Documentation Archive


Core Data Programming Guide

Integrating Core Data and Storyboards

Core Data integrates well with the Xcode Storyboards feature, which you use to build your UI. This integration allows you to take advantage of the dependency injection pattern. Dependency injection is an inversion of control; it allows the caller of a framework to control the flow by passing references into the called object. Dependency injection is one of the preferred patterns to be used with Cocoa development and specifically with iOS Cocoa development.

Integrating Core Data with a Storyboard Segue

A complex integration point for Core Data and storyboards is the transition between a table view displaying numerous data objects and a child view controller that presents the details of one of those items. Without using a storyboard, you accomplish this by overriding the UITableViewDelegate method tableView:didSelectRowAtIndexPath:. However, with a storyboard, this method should not be used, and the transition should be handled within the prepareForSegue:sender: method.

To demonstrate how you can integrate Core Data with a storyboard segue, consider the following example, which shows a primary view controller that is a table view with a list of employees. When one of those employees in that list is selected, you will want to present a detail view of that employee. It is assumed that the view controller within the segue has a property to receive the selected NSManagedObject.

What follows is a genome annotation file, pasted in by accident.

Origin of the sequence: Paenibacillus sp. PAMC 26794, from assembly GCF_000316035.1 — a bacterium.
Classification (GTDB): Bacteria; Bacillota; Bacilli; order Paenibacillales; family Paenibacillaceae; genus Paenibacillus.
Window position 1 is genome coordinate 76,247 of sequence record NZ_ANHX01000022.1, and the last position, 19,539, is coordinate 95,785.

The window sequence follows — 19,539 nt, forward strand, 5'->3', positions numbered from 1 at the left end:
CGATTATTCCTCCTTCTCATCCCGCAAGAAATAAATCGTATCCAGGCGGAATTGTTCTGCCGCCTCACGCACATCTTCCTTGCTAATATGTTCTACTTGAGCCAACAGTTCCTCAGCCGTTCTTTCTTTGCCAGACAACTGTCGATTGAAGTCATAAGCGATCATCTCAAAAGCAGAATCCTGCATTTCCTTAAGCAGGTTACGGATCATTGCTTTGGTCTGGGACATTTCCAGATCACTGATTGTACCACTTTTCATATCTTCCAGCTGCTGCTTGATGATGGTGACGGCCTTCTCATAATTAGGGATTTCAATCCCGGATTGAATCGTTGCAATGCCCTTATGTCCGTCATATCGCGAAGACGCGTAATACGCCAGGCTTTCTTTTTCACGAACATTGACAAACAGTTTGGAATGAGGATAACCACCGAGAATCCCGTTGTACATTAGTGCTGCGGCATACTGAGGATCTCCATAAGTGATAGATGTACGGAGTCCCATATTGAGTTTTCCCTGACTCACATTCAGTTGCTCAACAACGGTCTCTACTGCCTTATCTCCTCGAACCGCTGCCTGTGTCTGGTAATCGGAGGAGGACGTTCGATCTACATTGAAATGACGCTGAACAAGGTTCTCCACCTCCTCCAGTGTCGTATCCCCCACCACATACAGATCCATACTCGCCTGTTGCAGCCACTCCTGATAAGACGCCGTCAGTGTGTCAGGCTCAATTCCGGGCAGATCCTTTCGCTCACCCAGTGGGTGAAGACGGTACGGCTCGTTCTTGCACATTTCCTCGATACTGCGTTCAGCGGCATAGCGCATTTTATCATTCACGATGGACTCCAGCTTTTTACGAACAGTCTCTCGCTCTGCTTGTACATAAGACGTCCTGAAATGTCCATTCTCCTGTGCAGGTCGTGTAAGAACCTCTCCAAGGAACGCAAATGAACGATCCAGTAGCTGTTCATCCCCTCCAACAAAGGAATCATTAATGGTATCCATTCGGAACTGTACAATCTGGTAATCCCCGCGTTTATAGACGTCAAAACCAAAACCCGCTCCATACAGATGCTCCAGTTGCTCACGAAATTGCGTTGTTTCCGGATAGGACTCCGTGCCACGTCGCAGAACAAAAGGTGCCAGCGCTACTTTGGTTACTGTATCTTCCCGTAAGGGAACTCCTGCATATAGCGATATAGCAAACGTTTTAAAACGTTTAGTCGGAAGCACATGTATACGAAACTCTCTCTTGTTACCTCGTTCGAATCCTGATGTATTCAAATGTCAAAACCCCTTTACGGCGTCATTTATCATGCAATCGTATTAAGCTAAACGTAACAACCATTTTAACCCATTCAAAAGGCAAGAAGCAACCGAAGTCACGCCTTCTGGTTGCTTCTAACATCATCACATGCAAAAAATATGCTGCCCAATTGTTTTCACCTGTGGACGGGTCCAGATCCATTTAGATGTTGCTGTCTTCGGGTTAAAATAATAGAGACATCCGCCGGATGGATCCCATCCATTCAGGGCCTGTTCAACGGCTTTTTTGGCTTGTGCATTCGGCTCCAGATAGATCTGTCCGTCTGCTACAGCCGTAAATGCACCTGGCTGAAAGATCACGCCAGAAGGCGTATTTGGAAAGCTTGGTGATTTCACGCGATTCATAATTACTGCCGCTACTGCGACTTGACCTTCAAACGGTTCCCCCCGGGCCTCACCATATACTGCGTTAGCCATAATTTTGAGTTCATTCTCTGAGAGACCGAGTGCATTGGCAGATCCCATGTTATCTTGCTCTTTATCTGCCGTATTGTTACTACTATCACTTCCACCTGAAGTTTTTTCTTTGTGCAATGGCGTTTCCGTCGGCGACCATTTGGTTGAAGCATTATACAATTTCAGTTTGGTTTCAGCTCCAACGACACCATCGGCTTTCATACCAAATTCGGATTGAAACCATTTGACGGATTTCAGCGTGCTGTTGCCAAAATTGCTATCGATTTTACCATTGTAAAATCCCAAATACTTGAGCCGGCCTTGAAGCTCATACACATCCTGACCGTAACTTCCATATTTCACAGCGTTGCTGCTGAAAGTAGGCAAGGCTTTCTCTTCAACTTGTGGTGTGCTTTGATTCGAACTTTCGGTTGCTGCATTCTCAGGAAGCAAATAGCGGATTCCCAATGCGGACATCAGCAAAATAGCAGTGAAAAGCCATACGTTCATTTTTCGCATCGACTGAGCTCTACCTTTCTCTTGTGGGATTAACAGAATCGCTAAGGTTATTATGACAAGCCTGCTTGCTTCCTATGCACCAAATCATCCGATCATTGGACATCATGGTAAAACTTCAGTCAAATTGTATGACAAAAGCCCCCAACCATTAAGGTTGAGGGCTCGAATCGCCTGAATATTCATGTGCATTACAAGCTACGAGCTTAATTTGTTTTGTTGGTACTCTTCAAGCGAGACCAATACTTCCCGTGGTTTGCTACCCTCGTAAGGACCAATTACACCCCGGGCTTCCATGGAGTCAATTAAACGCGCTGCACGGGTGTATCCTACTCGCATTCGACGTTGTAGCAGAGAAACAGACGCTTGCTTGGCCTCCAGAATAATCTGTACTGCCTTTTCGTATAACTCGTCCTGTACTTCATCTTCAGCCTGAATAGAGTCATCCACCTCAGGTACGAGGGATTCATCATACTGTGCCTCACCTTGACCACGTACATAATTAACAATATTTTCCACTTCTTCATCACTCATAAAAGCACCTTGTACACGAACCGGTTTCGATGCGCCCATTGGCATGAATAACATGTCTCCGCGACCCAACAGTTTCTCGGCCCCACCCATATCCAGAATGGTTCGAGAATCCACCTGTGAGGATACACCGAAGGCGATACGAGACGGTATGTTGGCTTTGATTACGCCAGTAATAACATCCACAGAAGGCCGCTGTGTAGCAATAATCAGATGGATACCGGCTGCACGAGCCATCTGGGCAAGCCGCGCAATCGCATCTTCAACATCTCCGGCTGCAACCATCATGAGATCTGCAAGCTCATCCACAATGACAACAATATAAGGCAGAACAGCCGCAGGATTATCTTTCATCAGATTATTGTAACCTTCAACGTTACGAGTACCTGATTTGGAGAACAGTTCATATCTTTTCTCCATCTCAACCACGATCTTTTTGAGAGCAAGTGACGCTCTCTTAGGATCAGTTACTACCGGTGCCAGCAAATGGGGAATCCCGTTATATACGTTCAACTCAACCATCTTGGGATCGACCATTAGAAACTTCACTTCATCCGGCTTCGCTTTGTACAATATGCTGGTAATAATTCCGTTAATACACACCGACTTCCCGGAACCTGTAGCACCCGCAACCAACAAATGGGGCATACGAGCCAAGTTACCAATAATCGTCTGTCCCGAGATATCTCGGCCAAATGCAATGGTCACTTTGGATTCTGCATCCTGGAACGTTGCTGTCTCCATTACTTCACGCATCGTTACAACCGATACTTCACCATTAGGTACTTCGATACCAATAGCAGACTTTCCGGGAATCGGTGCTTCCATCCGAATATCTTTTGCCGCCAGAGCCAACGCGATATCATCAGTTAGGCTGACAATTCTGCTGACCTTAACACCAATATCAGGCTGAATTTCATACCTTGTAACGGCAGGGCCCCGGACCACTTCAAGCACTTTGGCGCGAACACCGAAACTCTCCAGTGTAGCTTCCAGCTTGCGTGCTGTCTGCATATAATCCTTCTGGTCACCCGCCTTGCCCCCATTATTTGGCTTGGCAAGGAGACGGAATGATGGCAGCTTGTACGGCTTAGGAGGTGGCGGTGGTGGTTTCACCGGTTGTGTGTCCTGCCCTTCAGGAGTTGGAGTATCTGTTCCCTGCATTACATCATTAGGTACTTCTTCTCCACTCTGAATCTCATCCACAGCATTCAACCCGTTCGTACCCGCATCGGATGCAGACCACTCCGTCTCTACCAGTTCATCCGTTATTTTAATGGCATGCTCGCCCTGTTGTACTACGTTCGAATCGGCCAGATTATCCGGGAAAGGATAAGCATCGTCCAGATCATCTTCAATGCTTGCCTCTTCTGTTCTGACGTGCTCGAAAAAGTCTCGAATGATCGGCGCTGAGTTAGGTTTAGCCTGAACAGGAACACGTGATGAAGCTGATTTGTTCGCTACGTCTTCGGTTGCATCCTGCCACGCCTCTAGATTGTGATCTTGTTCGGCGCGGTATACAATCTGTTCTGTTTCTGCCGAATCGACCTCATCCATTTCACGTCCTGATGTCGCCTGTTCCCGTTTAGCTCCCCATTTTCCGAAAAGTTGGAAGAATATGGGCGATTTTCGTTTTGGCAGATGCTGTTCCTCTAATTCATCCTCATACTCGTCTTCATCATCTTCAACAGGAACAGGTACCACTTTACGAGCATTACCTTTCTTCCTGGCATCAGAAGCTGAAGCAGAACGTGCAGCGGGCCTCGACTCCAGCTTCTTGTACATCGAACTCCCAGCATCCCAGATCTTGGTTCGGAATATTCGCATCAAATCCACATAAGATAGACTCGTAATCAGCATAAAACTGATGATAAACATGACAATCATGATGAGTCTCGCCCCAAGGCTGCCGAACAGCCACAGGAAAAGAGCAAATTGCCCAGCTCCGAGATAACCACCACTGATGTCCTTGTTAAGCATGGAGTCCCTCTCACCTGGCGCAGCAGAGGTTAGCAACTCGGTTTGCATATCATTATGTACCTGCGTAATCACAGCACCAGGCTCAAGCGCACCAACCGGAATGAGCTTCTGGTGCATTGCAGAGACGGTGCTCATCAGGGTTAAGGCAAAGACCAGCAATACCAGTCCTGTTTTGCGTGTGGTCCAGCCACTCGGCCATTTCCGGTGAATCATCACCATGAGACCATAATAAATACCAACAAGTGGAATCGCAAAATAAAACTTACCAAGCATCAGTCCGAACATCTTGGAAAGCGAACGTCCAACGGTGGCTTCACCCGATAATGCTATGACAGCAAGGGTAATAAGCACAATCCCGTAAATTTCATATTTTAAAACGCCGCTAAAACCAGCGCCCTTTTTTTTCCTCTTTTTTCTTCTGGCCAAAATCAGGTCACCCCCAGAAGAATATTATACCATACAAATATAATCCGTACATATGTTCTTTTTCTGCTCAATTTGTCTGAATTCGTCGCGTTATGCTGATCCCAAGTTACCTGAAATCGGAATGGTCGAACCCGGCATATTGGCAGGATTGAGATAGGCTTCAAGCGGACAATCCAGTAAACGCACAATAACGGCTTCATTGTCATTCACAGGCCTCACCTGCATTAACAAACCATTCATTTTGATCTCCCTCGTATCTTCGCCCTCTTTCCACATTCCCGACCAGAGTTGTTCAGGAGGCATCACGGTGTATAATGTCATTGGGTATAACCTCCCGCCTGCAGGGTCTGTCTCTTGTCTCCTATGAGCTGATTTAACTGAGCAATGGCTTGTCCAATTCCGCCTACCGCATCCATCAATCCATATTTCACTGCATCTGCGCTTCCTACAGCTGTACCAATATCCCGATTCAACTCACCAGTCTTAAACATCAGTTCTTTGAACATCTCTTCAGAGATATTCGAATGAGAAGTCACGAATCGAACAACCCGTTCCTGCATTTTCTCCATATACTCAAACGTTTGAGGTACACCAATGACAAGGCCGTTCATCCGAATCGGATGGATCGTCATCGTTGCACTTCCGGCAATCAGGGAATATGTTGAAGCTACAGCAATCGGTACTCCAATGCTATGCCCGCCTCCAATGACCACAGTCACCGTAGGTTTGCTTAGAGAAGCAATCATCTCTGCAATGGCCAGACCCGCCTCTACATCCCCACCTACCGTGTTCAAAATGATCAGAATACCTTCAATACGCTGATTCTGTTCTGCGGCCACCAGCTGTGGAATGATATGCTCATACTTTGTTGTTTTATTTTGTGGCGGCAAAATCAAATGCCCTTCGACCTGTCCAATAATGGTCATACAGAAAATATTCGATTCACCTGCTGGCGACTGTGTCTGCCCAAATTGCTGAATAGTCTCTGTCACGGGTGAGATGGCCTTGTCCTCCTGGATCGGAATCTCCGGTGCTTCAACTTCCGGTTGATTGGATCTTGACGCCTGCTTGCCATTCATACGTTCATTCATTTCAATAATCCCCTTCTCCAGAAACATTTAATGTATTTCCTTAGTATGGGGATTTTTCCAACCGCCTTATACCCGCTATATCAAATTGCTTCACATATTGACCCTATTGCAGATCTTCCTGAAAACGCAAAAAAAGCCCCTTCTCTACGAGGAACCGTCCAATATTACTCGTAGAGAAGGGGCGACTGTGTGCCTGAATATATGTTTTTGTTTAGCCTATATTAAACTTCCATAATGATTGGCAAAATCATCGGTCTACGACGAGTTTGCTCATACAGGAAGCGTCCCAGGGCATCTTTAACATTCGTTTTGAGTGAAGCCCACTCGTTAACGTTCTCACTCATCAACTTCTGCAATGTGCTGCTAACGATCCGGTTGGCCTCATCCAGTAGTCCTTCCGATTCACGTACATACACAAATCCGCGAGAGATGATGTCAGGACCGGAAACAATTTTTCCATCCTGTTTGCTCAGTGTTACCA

1. @interface DetailViewController : UIViewController
  2. @property (weak) AAAEmployeeMO *employee;
  3. @end


  1. class DetailViewController: UIViewController {
  2. weak var employee: EmployeeMO?
  3. }

Next you implement the prepareForSegue:sender: method in the primary view controller to pass the appropriate NSManagedObject instance during the segue:


  1. #define CellDetailIdentifier @"CellDetailIdentifier"
  2. - (void)prepareForSegue:(UIStoryboardSegue *)segue sender:(id)sender
  3. {
  4. id destination = [segue destinationViewController];
  5. if ([[segue identifier] isEqualToString:CellDetailIdentifier]) {
  6. NSIndexPath *indexPath = [[self tableView] indexPathForSelectedRow];
  7. id selectedObject = [[self fetchedResultsController] objectAtIndexPath:indexPath];
  8. [destination setEmployee:selectedObject];
  9. return;
  10. }
  11. }


  1. let CellDetailIdentifier = "CellDetailIdentifier"
  2. override func prepareForSegue(segue: UIStoryboardSegue, sender: AnyObject?) {
  3. switch segue.identifier! {
  4. case CellDetailIdentifier:
  5. let destination = segue.destinationViewController as! DetailViewController
  6. let indexPath = tableView.indexPathForSelectedRow!
  7. let selectedObject = fetchedResultsController.objectAtIndexPath(indexPath) as! EmployeeMO
  8. destination.employee = selectedObject
  9. default:
  10. print("Unknown segue: \(segue.identifier)")
  11. }
  12. }

After the segue identifier (which is required to be unique per segue in a storyboard) is retrieved from the segue, you can safely assume what type of class the destination view controller is and pass a reference to the selected Employee instance to the destination view controller. The destination view controller will then have the reference available to it during the loading portion of its life cycle and display the data associated with it. This is dependency injection in that the parent view controller is controlling the flow of the application by deciding which Employee instance to hand off to the destination view controller.